The Sole Society, a Family History Society researching Sole, Saul, Sewell, Solley and similar names



by Robert Hina


 This article was originally published in the August 2010 edition of Soul Search, the journal of The Sole Society



My family history papers contain my earliest stab at my family history at the age of eight when I was in Mrs Turner’s class in the first year of ‘Juniors’. It is a booklet containing notes on my Mum, Dad, Aunt, and little brother.


My booklet contained only these individuals, as ‘Uncle Arthur & Aunt Hettie’ hadn’t been visited for a while and I wasn’t able to specify just what relation, if any, they were. I was particularly jealous of John, my next-door neighbour as he had a whole series of aunts and uncles and those more mysterious individuals, cousins!


Time went by, Junior school was exchanged for ‘Seniors’ and eventually, at the end of the second year, the woodwork project loomed. “Dad what are your families’ coat of arms?”

No hesitation on my father’s part, “Three crossed hammers on a shield.” The project duly returned home, although three hammers were set vertically as to cross them would add another element of difficulty that our workshop time could not accommodate. The plaque still has pride of place in my Mothers hallway, thirty-three years on!


School and summer holidays had come and gone, with my Aunts’ visits ensuring a re-telling of tales of the Blitz and the doodle-bugs.  There were also tales of her mother’s friendship with Isadora Duncan, whom my aunt had been named for.  As there was also a family connection with Heinrich Heine, the German poet, it eventually dawned on me that there were other individuals in the family. The telling of tales extended into the stories of their childhood with my aunt recounting tales of the mistreatment of my father by foster parents, following my grandmothers emigration to Canada just prior to World War One.


It began to dawn on me that I may well have cousins of my own but any efforts to expand the knowledge only produced snippets such as my great-grandfather being one of twelve, his father being a Yorkshire Coal-Miner(?), the fact that my father and aunt had elder siblings whom accompanied their mother to Canada, that my grandmother was first married to a Dutchman before marrying the German, Heine. There was the assertion that my aunt was “…from Surrey, don’t you know?” and occasionally the photos of my dad and aunt and grandmother would be pulled out, along with some photos of my aunt as a young woman and with some purported ‘cousins’.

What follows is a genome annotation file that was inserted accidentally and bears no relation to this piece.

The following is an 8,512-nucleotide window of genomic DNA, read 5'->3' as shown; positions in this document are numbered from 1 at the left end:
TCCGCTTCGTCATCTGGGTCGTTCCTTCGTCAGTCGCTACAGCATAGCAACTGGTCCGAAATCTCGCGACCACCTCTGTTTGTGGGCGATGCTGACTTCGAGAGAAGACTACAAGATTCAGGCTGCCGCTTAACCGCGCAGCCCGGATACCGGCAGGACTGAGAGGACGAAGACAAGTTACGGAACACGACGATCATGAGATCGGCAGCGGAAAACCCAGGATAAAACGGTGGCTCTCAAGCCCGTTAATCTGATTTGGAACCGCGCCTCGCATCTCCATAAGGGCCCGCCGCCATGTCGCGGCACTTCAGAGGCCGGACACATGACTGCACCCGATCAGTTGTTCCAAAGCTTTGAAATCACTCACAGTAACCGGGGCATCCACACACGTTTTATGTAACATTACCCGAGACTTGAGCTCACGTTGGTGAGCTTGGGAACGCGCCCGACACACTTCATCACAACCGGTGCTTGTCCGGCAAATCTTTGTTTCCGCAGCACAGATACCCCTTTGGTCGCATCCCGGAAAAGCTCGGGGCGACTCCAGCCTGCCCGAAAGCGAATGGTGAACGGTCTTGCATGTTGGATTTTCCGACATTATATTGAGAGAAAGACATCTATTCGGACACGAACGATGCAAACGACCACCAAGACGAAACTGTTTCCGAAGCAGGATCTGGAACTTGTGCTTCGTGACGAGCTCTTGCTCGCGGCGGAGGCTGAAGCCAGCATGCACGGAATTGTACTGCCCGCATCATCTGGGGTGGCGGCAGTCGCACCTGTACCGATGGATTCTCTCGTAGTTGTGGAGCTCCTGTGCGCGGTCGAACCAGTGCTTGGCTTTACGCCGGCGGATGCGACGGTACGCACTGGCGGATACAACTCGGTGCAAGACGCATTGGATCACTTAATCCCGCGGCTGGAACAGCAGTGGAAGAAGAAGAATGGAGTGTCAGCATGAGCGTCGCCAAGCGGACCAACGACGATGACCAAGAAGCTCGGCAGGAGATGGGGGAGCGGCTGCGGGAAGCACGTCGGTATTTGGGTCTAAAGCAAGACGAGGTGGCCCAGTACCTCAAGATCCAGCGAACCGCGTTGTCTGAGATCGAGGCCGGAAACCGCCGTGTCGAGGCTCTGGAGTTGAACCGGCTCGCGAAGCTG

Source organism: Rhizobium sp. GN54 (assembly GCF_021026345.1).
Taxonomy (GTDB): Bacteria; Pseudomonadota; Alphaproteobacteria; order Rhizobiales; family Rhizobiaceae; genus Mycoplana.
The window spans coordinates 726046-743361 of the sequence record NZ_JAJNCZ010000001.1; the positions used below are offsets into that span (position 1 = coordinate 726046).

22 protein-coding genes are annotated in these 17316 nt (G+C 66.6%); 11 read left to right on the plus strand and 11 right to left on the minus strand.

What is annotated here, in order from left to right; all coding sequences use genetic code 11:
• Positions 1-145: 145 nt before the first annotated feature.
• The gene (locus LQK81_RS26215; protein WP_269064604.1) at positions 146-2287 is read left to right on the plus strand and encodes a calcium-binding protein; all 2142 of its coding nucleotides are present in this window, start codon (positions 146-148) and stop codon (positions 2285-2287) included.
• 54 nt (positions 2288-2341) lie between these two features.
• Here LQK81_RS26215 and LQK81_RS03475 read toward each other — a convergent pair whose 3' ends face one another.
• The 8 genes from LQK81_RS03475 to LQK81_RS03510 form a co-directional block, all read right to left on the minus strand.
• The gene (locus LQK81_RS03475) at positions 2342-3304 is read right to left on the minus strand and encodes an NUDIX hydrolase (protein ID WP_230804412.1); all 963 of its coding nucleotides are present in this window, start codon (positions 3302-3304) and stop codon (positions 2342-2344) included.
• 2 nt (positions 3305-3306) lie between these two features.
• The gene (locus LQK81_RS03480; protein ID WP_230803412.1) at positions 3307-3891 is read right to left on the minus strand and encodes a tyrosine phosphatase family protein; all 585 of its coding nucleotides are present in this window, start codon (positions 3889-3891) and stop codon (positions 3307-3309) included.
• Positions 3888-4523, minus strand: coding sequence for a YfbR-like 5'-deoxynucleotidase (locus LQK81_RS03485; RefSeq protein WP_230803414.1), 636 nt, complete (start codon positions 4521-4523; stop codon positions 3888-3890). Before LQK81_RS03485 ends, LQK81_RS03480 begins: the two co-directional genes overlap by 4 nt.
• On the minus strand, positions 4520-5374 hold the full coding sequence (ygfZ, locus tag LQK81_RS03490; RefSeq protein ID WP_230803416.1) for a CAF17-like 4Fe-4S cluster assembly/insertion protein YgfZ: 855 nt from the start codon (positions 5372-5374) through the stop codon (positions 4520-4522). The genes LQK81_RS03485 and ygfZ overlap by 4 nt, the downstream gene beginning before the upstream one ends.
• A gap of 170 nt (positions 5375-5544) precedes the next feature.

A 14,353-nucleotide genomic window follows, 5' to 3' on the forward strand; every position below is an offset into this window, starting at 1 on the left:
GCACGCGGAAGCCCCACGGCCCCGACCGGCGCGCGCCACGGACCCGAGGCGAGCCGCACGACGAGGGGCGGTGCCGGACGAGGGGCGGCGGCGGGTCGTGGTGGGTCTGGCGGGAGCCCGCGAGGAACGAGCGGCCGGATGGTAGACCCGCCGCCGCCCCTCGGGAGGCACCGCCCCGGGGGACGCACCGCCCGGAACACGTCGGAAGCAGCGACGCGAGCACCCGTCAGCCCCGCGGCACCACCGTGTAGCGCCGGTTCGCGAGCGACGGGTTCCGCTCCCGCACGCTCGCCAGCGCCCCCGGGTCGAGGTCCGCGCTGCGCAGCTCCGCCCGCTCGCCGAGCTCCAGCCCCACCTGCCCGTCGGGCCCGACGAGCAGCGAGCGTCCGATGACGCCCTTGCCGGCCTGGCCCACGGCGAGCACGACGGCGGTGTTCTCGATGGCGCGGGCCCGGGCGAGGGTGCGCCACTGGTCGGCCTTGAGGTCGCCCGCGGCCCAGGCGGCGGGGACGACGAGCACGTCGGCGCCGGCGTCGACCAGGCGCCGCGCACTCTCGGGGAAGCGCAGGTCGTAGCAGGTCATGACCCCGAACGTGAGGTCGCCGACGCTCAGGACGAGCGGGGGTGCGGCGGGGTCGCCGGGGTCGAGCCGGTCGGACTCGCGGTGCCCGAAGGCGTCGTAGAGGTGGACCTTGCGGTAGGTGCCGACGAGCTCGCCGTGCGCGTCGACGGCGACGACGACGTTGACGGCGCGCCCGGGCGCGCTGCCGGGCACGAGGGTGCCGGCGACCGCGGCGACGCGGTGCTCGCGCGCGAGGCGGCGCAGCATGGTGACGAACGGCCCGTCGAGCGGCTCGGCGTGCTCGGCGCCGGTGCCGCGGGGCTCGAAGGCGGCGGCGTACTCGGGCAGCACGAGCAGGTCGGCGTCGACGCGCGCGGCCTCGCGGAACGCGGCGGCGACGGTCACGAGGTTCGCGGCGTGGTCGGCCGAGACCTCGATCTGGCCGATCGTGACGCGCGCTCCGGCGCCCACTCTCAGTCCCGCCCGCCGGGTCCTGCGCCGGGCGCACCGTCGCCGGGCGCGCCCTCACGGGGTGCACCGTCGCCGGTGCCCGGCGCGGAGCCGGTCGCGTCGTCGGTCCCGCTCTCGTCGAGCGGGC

However, my suggestions that I should look up certificates or queries as to the whereabouts of originals were always met with evasions or changes of subject and I would let the subject go.


As is usual with family history, ones sources are not immortal, and the sudden passing of my father concentrated my mind and efforts on finding sources and connections to expand my knowledge of my family history.


I started going to St Catherine’s House in London in 1993, and also the local Mormon Family research centre. I also queried my mother as to ‘Uncle Arthur’. She wasn’t sure as to his actual connection but thought that the surname was ‘Soll’ and that his son was Ted. My check of telephone directories in our local library (so 1994!), revealed a couple of Solls’ but none appeared to be a Ted, although there were a couple of Sauls’.


My aunt by this point had finally moved out of the bungalow in Chingford, to Stevenage and I caught up with her in mid-October. During my conversation with her, whilst doing the washing-up, it emerged that Arthur’s surname was Saul, and that he was her and my fathers cousin, his mother being my aunt’s aunt.


Unbeknownst to me, this was to be the last face-to-face conversation I was to have with my aunt and the only occasion that I can remember where she expressed her regret at not having had children of her own.


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